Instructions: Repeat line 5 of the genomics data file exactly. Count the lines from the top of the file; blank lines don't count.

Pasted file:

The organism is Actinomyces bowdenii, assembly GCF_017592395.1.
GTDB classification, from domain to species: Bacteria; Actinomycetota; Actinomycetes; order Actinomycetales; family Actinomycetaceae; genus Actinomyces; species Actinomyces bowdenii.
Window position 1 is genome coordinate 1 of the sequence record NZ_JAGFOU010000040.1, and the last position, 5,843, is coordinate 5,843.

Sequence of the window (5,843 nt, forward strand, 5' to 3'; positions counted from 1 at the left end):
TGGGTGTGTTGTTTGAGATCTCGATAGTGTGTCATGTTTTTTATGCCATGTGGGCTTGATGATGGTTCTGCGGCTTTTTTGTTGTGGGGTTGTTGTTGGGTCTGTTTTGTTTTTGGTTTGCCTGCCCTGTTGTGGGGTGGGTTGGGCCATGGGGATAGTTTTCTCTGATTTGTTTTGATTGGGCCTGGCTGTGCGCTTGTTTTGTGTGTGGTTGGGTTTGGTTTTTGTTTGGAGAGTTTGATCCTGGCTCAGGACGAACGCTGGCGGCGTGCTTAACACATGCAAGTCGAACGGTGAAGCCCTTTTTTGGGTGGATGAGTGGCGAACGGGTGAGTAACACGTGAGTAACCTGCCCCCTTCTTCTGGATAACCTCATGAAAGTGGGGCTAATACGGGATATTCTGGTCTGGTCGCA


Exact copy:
TGGGTGTGTTGTTTGAGATCTCGATAGTGTGTCATGTTTTTTATGCCATGTGGGCTTGATGATGGTTCTGCGGCTTTTTTGTTGTGGGGTTGTTGTTGGGTCTGTTTTGTTTTTGGTTTGCCTGCCCTGTTGTGGGGTGGGTTGGGCCATGGGGATAGTTTTCTCTGATTTGTTTTGATTGGGCCTGGCTGTGCGCTTGTTTTGTGTGTGGTTGGGTTTGGTTTTTGTTTGGAGAGTTTGATCCTGGCTCAGGACGAACGCTGGCGGCGTGCTTAACACATGCAAGTCGAACGGTGAAGCCCTTTTTTGGGTGGATGAGTGGCGAACGGGTGAGTAACACGTGAGTAACCTGCCCCCTTCTTCTGGATAACCTCATGAAAGTGGGGCTAATACGGGATATTCTGGTCTGGTCGCA